Appalachia Service Project | 2011 Mission Trip
Our congregation’s first servant trip in 1988 to Appalachia included eight youth and adults. 2011 marks the 24th anniversary of congregational service through the Appalachia Service Project.
2011 Mission Trip Reflections | Vicar Christopher McKinstry
“God’s Work, Our Hands”
It’s not always easy to connect faith to everyday life. There seems to often be a disconnect between what we do in church on a Sunday morning and the rest of the week when we are at work, at school, taking care of family members or just relaxing with friends. This disconnect exists, I think, not because we don’t want to make connections between our faith and the rest of our lives but because we struggle to see how the two relate to one another. As leaders in the church it is our job to help make these connections and we do our best to tell stories, create images and share visions of the kingdom of God in this world but many times we still have difficulty answering the question “What does it mean to share the gospel in my own context?” I recently had the opportunity to be part of one example of what it looks like to do just that.
Over the week of the fourth of July a group from St. Paul’s – Red Hill traveled to Clay County, Kentucky to participate in the home repairs ministry of the Appalachia Service Project. 2011 is the 24th years of participating in this home repairs ministry.
This year’s group consisted of 27 youth and adults from the congregation some of whom were veterans of this project (one of our members was celebrating his 20th year on ASP) and some others were brand new to the experience. Once we had arrived at Clay County Middle School in Manchester, Kentucky, our home for the week, we were given our group assignments and informed about the work that we would be doing throughout the week. There were a variety of different tasks assigned including roofing, flooring, insulation, siding, painting to name a few.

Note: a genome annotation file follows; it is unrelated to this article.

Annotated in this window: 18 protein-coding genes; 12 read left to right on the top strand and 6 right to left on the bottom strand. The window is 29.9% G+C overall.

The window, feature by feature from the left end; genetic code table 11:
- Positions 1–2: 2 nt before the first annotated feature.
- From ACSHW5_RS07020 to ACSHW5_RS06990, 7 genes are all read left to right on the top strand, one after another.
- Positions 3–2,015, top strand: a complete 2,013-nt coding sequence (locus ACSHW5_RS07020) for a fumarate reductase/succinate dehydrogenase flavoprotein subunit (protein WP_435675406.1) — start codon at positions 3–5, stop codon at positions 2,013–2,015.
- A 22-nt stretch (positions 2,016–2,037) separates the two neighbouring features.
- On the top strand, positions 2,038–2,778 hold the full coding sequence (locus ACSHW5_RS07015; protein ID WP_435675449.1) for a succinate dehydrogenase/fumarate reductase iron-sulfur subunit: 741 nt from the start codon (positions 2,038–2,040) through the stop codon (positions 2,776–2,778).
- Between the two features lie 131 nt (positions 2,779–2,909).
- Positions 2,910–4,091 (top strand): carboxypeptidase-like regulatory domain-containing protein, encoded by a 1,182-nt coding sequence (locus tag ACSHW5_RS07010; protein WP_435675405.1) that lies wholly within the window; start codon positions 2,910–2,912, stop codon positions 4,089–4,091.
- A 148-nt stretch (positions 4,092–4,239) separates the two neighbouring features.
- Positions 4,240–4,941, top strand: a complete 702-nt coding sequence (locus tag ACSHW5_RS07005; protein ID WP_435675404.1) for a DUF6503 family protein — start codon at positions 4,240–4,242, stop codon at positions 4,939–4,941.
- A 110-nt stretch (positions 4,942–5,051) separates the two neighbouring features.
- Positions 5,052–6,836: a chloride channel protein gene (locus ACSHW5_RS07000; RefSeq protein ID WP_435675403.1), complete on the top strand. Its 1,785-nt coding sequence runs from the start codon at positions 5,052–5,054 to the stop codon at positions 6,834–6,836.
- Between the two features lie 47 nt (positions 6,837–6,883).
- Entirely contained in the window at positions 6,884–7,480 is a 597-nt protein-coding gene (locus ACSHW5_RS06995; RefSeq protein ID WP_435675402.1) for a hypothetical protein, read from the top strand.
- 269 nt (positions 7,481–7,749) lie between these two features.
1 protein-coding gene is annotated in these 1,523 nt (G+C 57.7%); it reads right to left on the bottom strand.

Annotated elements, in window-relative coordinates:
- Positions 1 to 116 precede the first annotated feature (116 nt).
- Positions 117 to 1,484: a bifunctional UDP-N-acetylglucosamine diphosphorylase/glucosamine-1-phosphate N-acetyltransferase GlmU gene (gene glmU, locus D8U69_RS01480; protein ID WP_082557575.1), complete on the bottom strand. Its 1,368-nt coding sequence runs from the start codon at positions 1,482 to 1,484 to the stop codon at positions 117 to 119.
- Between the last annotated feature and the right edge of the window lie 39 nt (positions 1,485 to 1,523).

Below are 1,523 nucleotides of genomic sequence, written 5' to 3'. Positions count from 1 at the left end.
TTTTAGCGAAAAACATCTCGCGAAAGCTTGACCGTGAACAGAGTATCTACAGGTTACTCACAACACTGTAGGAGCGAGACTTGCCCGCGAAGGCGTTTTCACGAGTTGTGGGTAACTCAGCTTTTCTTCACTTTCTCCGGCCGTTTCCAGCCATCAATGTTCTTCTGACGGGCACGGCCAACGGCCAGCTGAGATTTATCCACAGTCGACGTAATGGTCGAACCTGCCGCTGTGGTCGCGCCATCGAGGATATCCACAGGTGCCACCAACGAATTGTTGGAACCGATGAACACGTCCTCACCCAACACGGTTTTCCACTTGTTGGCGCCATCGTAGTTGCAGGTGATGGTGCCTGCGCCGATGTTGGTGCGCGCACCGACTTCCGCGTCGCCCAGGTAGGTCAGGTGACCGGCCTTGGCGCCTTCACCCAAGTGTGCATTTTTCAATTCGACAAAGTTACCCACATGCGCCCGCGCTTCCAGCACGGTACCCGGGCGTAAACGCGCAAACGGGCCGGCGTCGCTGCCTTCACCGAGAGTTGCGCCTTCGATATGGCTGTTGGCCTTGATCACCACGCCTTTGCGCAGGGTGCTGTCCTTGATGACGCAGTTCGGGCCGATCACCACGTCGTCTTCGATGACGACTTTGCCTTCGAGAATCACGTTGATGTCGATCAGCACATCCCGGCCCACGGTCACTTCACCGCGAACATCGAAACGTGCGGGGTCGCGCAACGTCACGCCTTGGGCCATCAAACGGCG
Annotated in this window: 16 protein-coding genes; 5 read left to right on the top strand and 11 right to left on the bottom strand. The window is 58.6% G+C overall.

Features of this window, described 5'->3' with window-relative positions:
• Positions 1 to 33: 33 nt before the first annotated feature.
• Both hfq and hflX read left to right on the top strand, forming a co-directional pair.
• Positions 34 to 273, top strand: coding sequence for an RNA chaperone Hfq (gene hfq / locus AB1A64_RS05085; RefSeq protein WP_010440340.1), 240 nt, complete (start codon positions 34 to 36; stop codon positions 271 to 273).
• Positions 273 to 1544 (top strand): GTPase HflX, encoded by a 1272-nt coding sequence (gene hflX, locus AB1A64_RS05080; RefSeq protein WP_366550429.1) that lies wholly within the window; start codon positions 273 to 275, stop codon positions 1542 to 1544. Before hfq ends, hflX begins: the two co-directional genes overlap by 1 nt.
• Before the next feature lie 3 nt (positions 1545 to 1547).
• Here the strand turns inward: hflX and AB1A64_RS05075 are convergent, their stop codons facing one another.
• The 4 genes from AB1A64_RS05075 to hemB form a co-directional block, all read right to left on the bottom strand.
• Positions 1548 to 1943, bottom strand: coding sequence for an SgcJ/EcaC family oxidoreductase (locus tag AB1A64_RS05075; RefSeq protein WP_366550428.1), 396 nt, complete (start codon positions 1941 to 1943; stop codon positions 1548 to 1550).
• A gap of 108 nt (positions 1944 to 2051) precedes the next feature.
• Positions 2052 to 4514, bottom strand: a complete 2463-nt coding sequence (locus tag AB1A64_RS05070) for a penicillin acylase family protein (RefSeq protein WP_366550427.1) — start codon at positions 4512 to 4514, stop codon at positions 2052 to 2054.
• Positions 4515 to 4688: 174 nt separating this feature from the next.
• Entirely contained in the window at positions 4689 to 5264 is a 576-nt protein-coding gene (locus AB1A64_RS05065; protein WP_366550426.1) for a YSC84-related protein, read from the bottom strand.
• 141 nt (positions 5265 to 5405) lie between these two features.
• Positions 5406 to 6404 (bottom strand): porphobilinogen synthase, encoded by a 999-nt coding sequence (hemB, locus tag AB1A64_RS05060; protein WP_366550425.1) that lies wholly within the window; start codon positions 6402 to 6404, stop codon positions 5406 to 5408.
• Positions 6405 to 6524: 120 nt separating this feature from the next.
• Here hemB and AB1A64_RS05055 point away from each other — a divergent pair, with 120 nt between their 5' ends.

On my way back from the trip, during the 12+ hour car ride I thought a lot about the experiences that we all had and it brought to mind the slogan or mission statement of the Evangelical Lutheran Church in America “God’s work, Our hands.” When we all talked about what we had done for those families there was no doubt that we were doing God’s work with our hands. There was no doubt that this was a tangible expression of our faith in Christ, and there was no doubt on the part of the families that God was indeed taking care of them. It made me think of that question “What does it mean to share the gospel in my own context,” what does it mean to share my faith when I am not on ASP, what does it mean to “be the hands and feet of Christ,” when I am not faced with such obvious needs? The truth is that I didn’t come to any easy answers but the experience itself was eyeopening for us all and I hope and pray that our eyes can stay open to the needs that are all around us, that we will see, recognize and give thanks for the many blessings that God gives us each day, that we would hear the cries of the needy people around us and be moved to help them. That we would know that we worship a God that is full of love and compassion for all and that we would be moved to love as well.
How can a region like Appalachia have such poverty?
You can’t build factories on mountainsides. You can’t plant crops. And for more than a hundred years, natural resources have been removed from the region.
The result is that jobs are few
and far between. For many of these families, their modest houses-handed down from generation to generation-are the only real possession they have. But houses need maintenance. And when your resources are limited, fixing a hole in the roof is a low priority.
Into this bleak environment, ASP shines a ray of hope. With help from volunteers from across the country, ASP repairs more homes than any agency working in Appalachia.